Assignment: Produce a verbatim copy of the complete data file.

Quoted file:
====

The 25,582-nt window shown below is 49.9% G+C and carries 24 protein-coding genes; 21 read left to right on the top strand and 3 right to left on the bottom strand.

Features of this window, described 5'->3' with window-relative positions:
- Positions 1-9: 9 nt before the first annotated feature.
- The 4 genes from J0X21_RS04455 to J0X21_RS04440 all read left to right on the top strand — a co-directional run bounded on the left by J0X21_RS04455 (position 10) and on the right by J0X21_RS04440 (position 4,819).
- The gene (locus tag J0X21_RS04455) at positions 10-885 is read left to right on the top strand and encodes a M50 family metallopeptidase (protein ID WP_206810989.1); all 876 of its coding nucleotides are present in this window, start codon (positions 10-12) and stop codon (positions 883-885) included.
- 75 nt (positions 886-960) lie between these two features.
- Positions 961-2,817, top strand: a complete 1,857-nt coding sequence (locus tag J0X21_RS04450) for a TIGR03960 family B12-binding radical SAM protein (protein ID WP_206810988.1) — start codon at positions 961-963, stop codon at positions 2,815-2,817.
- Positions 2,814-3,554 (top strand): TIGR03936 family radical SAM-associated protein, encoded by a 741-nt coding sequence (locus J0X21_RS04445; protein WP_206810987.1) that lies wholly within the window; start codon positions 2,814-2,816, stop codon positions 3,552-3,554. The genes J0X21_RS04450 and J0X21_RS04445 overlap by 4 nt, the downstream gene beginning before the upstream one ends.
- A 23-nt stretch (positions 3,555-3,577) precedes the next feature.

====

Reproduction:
The 25,582-nt window shown below is 49.9% G+C and carries 24 protein-coding genes; 21 read left to right on the top strand and 3 right to left on the bottom strand.

Features of this window, described 5'->3' with window-relative positions:
- Positions 1-9: 9 nt before the first annotated feature.
- The 4 genes from J0X21_RS04455 to J0X21_RS04440 all read left to right on the top strand — a co-directional run bounded on the left by J0X21_RS04455 (position 10) and on the right by J0X21_RS04440 (position 4,819).
- The gene (locus tag J0X21_RS04455) at positions 10-885 is read left to right on the top strand and encodes a M50 family metallopeptidase (protein ID WP_206810989.1); all 876 of its coding nucleotides are present in this window, start codon (positions 10-12) and stop codon (positions 883-885) included.
- 75 nt (positions 886-960) lie between these two features.
- Positions 961-2,817, top strand: a complete 1,857-nt coding sequence (locus tag J0X21_RS04450) for a TIGR03960 family B12-binding radical SAM protein (protein ID WP_206810988.1) — start codon at positions 961-963, stop codon at positions 2,815-2,817.
- Positions 2,814-3,554 (top strand): TIGR03936 family radical SAM-associated protein, encoded by a 741-nt coding sequence (locus J0X21_RS04445; protein WP_206810987.1) that lies wholly within the window; start codon positions 2,814-2,816, stop codon positions 3,552-3,554. The genes J0X21_RS04450 and J0X21_RS04445 overlap by 4 nt, the downstream gene beginning before the upstream one ends.
- A 23-nt stretch (positions 3,555-3,577) precedes the next feature.